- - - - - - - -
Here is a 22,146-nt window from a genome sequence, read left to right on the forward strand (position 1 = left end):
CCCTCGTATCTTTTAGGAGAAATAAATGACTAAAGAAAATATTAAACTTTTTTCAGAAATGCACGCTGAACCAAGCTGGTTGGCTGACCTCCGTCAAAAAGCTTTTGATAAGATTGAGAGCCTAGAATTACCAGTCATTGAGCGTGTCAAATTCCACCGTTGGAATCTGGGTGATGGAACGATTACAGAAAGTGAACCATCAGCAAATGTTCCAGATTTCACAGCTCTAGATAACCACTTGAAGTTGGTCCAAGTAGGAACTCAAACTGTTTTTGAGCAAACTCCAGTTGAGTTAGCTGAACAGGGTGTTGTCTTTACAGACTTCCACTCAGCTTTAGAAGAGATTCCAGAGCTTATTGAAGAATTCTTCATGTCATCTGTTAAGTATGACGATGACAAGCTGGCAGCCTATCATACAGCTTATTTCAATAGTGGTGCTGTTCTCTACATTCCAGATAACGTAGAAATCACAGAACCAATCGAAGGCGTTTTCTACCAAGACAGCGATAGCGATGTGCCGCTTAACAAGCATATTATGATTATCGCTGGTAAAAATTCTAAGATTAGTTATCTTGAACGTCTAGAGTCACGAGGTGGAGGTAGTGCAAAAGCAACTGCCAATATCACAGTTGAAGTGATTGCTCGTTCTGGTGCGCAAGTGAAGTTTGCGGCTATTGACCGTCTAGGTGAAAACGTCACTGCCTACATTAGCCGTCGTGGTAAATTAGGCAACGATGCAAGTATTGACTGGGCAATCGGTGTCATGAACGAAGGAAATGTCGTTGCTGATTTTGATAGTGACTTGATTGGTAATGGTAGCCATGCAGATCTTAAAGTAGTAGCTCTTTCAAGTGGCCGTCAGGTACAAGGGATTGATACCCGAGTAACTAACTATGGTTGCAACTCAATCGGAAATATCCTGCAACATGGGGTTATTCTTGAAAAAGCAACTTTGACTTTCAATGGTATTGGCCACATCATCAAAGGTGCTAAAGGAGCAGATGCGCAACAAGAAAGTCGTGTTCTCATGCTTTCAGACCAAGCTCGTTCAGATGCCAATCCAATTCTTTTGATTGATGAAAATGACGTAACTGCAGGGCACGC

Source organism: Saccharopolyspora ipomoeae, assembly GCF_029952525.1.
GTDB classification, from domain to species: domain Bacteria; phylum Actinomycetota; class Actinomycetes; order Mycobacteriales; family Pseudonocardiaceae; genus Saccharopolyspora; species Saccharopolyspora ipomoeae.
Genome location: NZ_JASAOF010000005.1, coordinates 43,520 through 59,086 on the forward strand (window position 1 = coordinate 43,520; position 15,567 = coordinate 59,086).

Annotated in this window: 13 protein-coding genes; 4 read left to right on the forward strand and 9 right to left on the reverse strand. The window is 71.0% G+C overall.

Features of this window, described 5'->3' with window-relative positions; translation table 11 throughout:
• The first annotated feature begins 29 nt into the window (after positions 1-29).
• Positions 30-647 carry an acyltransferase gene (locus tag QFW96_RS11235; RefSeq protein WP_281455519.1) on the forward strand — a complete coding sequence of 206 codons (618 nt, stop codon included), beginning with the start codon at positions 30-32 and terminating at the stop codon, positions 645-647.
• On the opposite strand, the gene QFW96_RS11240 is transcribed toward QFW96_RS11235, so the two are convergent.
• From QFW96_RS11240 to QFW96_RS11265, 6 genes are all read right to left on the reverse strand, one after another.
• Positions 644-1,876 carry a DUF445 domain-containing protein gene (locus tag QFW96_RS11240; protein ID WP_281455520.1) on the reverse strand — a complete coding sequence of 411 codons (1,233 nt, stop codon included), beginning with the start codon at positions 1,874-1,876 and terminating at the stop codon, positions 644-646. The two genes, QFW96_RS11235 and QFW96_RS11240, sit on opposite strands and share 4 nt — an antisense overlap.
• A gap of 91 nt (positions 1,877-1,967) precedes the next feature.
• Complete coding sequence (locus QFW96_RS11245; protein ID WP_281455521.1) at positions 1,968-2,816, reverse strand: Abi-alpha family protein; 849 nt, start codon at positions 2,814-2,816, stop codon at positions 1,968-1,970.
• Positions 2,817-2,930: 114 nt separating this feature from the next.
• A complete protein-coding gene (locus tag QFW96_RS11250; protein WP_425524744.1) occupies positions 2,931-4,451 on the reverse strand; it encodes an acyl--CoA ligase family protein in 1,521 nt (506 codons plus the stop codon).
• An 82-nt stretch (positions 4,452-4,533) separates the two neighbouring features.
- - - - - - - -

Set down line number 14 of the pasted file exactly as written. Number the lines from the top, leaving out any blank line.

• Complete coding sequence (locus QFW96_RS11245; protein ID WP_281455521.1) at positions 1,968-2,816, reverse strand: Abi-alpha family protein; 849 nt, start codon at positions 2,814-2,816, stop codon at positions 1,968-1,970.